Onto the first run up the Chris's and I were together. Naturally I dropped a chain so in a crowd I kept running and managed to get it back on. Then into the spiral of death. No tight little twist, but a giant, field enveloping, never ending, "I'm about to puke" spiral of death. Chris D and I are on the way out when a rider slides out in front of us. In my one cat like reflex move of the day, I swerve right while Chris dodges left. We grin like idiots at each other for having cleared and fellow riders begin complementing Chris.

From there it's onto some sketchy gravel (that would later claim some Jenny Ives blood) and onto a recreation path. There the pace lines form up and folks tend to calm down some. Many folks were happy to drive the train so being nice I let them drive. Through the sand pit and on to the first hill, paved and not too steep but long. Gaps started forming but I let them open since we would hit dirt soon and I don't want to be redlining it there. Once we navigate the through the fence we hit fire road.

Up, up, up. As expected folks start to fade and I just work at keeping a good tempo over the rough stuff. A few time folks will come up and I tag along nicely taking what rest I can. Many folks have already flatted so there will be some long days. Over the top onto a long level gravel road along the ridge line. Another pace line forms up with Chris D and I sitting pretty. One hurried gentleman comes screaming down as the road tilts down and we jump on. We approach pavement again and need to go left. Like lemmings I watch several folks follow this guy right despite signs and yelling riders to go left. Down the twisty descent I lead, and encounter another rider who is left/right challenged at the turn on the bottom.

These are the rolling paved roads before the KOM climb, and we all are getting along more or less. I'm amazed at the couple of single speed guys, knowing Chuck and Tim are doing the same.

As we approach the KOM climb I again focus on keep a steady cadence and not maxxing out. 3/4 from the top folks are starting to loose it so I lift the speed to get out of harms way then start to crank it over the top and onto more fire road climb. Here I manage at one point to open a gap, knowing I'll want to have room once we hit the single track climb, Lippencote Trail. As the road levels out and tilts down a group with Chris D catches up to me. Here I'll work to stay on the front until I hit an unforeseen rock that almost throws me over the handle bars. Then the shorts snag trying to slide back and my weight is stuck over the handles bars. Some how I regain my composure and position on the bike. I approach the first check point and set up to make the turn onto Lippencote and sector 2 with only one wheel in front of me...

...to be continued.

Monday, October 13, 2008


If you race a bike, if you ever raced a bike, if you ever might want to race a bike, you need to go to Gloucester. The Edringer Grand Prix of Gloucester is one of the largest cx races in the country, and without verifying the claim, I'm pretty sure its the biggest CX race on the east coast for sure.

Here's the thing, size doesn't matter - this is the best race of the year, not because 1300 racers show up to throw down, but the fact that this many racers travel to the eastern end of Massachussts each year indicates how much fun the event really is.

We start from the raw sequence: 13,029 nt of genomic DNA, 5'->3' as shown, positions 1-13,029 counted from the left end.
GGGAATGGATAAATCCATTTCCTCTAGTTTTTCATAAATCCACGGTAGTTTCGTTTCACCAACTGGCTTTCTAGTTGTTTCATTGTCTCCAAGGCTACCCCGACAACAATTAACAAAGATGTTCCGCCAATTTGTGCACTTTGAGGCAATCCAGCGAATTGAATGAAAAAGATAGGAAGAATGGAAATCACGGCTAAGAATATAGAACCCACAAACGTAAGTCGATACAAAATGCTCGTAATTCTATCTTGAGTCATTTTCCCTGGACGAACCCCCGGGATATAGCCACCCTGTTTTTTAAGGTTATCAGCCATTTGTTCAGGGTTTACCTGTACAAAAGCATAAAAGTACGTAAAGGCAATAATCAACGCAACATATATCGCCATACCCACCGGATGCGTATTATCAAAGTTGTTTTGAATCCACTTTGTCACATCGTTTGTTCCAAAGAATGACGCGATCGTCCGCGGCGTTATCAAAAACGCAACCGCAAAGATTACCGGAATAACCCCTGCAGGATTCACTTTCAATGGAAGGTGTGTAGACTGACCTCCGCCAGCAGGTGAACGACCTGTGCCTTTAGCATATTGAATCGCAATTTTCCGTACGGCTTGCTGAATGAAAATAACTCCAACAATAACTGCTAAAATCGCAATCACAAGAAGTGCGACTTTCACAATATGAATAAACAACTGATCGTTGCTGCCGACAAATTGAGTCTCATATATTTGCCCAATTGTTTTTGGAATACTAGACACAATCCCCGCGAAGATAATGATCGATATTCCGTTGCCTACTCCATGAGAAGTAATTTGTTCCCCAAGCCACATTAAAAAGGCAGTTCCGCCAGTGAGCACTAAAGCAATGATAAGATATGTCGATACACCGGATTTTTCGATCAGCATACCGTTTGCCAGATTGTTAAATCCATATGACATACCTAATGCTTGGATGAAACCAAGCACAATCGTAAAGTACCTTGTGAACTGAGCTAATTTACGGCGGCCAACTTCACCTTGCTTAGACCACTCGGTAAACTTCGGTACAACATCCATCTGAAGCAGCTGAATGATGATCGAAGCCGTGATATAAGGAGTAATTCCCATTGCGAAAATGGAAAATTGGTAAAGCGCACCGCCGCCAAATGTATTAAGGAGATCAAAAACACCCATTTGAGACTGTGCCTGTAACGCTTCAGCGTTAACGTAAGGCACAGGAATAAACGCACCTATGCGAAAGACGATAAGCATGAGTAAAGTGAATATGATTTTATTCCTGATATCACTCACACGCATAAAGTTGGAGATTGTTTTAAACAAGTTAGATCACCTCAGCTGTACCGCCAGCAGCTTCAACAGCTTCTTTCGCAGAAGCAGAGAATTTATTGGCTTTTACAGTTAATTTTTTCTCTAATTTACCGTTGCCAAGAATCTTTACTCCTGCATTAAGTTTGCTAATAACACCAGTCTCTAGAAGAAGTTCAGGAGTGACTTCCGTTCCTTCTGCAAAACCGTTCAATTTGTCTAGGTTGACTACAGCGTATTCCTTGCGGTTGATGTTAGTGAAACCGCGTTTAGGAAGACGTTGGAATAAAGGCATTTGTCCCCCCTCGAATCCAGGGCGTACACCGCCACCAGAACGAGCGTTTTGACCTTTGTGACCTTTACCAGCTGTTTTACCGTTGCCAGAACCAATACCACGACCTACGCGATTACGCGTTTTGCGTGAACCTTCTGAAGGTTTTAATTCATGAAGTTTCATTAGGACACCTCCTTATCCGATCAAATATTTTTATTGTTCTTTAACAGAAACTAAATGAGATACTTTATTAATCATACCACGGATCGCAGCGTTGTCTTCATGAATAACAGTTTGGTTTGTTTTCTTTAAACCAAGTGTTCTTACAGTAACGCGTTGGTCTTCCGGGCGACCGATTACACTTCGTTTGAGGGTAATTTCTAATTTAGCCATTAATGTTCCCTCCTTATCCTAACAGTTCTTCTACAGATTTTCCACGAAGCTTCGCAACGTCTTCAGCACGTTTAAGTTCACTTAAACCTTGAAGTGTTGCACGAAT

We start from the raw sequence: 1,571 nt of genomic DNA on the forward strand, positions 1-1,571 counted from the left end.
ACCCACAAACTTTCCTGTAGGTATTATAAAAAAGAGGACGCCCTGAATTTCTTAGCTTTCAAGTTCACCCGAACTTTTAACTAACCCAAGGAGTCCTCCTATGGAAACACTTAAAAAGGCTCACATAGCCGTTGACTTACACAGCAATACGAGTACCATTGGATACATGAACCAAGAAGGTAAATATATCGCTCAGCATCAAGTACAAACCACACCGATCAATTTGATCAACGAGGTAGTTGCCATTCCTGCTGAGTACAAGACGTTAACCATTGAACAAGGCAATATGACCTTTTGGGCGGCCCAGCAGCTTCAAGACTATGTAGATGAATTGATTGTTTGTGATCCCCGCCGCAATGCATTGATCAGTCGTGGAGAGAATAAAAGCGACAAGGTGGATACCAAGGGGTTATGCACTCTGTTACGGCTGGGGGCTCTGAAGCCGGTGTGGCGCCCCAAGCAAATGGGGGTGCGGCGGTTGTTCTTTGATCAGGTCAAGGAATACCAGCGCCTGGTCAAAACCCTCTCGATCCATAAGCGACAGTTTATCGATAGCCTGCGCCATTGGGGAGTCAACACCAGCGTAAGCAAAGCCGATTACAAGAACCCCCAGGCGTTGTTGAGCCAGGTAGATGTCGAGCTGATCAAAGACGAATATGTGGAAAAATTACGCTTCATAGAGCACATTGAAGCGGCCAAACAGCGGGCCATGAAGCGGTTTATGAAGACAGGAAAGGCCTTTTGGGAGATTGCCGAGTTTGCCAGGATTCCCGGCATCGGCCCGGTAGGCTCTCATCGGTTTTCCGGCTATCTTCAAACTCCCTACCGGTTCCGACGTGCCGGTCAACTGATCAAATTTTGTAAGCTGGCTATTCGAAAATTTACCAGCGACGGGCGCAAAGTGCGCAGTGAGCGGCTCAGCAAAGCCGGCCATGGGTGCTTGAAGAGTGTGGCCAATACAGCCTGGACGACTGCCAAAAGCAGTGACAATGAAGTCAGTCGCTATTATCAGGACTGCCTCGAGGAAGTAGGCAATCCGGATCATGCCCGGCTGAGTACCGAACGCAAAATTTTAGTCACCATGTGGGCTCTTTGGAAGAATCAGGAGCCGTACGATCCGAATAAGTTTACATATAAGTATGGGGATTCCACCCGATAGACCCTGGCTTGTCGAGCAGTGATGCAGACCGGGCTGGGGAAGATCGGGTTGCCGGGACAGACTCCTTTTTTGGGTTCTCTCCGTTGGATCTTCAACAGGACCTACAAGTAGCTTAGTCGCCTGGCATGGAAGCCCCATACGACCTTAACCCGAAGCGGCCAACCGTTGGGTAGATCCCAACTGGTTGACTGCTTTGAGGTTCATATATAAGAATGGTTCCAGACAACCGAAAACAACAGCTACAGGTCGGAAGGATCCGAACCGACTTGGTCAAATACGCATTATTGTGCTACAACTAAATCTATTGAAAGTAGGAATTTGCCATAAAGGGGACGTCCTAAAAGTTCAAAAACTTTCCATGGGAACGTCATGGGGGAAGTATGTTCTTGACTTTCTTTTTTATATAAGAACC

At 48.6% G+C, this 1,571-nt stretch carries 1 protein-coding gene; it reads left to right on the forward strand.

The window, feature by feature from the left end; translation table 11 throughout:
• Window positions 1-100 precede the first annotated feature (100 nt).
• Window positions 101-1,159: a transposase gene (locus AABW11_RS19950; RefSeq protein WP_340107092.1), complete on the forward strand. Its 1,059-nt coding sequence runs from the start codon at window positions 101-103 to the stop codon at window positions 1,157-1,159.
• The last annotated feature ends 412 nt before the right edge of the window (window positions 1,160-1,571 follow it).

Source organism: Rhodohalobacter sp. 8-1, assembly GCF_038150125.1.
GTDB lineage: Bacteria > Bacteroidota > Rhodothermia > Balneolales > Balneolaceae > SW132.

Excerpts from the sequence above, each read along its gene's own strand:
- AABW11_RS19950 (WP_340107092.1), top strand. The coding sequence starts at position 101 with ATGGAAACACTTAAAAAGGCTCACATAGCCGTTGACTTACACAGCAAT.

First lets look at the race itself. The venue is Stage Fort Park, an beautiful venue right on the Atlantic Ocean. More than one section of the course places goes within such a close proximity to the water that an error in steering could produce a soggy rider. The course is classic cx, twisting and turning back on itself, making 90% of the race visible from a few vantage points. There' s a snaking up hill barrier section and a wild sand pit that borders on rideable, but is just hard enoungh that only a perfect ride through will be successful- the safe bet is to run, but riding it in front of the crowd is always tempting.

This year a great contintgent of riders from the NYCROSS.com world made the 3 hour car ride East for the big show. Here is a further illustration of how rad this race is - almost all of us had some sort of catatrosphy during our races, yet no one was discouraged and we'll all certinaly return in 2009.

Cheif among the disasters was Dave Beals's first lap crash in the masters 55+ race. Dave went down hard when another rider got tangled up with him as they approaced the barrier section. Unfortunatly Dave broke his collar bone. Medical attention appeared rapidly and Dave was taken to the hospital. Not to be detered, after being released from the hospital he returned to the park, with his arm in a sling, and spent the rest of the weekend cheering and heckling riders from all over the country. Dave - best wishes in your recovey, we'll all miss you at the training rides and races for the next couple months.

Other, far less pertinent disasters included flat tires, snapped derailleur cables, sketchy crashes, scary starts, and Ryan Treborn beating Tim Johnson twice in two days. Now, given the fact that really, nothing went the way of the nycross army this week, and I'm still stocked as hell on the race, you should all recognize how sick Gloucester is.

They'll be some more gloucster themed posting this week, but for now I'll say, mark your calender for 09, you have to be there.